• Post category:Fitness
You are currently viewing The benefits of long distance walking

Our Bristol Nordic walkers seem to love distance walking challenges.  The super-long Camino de Santiago trail, Offers Dyke, Cotswold Way, Bath Beat, South Wales Three Peaks, West Highland Way… and so the list goes on.  Sometimes these are solo affairs and a couple have been whole club challenges.  But often you’ve teamed up and organised things yourselves. 


I have taken inspiration from this and earlier this year signed up with my friend Nicola for the RidgeWalk.  It’s a fifty-two mile walk in twenty-four hours largely along the national Ridgeway trail near Avebury.  Neither of us have ever walked this distance in one go before so we’ve been training hard, setting aside every Thursday and increasing our mileage week on week, just like many of you did in the build-up to this year’s Bath Beat. 

Getting out for a full day’s walk has a completely different feel to our fitness classes and things that we’ve enjoyed are:


  1. Putting together our training walks and exploring new areas.  I can highly recommend ‘Beyond Bristol: 24 Country Walks’ by Robin Tetlow, ‘Walk West’ by Geoff Mullett and ‘Walking West’ by Sue Gearing for inspiration and ideas.
  2. Counting wildflowers along the way.  We clocked an astonishing 51 along our South West coastal walk and an impressive 46 on both our Mendips and Monmouthshire routes.  I now need to learn the names of them all – and have just been told (thanks Hazel) of a brilliant app to help me out: iNaturalist.org.  It instantly came up with the right names for the first three photos I uploaded: the Lesser Hop Trefoil, Greater Stitchwort, and Germander Speedwell.  So I’ve high hopes for the remaining 48 plants.
  3. Increasing our endurance and stamina.  Twelve miles seemed plenty to begin with but now twenty-six miles is standard.  Our bodies feel pretty good on it too, although we’ve discovered that stretching during as well as after a walk makes a big difference and I now carry a massage ball with me to get to those difficult to stretch areas like the ITB.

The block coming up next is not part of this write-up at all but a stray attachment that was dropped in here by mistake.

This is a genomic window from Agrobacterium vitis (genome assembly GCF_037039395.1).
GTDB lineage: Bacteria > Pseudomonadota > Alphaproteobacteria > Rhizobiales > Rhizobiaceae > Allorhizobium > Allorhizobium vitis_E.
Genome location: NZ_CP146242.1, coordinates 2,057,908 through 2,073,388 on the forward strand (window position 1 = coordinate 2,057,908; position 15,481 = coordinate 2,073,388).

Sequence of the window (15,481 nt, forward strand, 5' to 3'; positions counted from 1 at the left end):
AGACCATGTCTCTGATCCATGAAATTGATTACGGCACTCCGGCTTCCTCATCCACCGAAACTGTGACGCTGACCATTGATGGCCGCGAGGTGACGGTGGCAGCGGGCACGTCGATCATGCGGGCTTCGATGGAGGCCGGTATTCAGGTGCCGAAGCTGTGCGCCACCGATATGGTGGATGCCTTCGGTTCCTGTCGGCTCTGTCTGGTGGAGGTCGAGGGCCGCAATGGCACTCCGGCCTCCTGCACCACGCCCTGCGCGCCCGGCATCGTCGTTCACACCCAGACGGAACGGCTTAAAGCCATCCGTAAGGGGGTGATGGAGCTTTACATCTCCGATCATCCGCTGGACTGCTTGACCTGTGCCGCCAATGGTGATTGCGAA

4. Lots of laughs, a few heated discussions, and the odd scary moment (inevitably involving cows – thank goodness for the spikes on my Nordic walking poles).


Challenges are undertaken for many reasons – and sometimes for no reason at all.  I was invited by Yvonne Bignall, one of our Bath instructors, to talk about my RidgeWalk challenge on her local radio show Women’s Power Hour.  It was great fun and if you want to listen to some highlights from the show click here (22 mins in) and here.  If you’re interested in a walking challenge and are looking for ideas, just ask people on your next Nordic walk – you will almost certainly get some good suggestions.  Time Outdoors also has a helpful list of charity challenges.


Getting outside and increasing your fitness are (unsurprisingly) two of the twenty-five tips for how to live well into old age, published in last weekend’s Guardian.  It was an interesting and well thought-out list put together by Susan Saunders and Annabel Streets who have just published a book on the subject – The Age-Well Project.  I particularly liked that we should look to our ancestors for answers, compiling an ancestral health tree to see what genetic risk factors we are likely to have inherited and how we can manage them.  Click here to read the full article.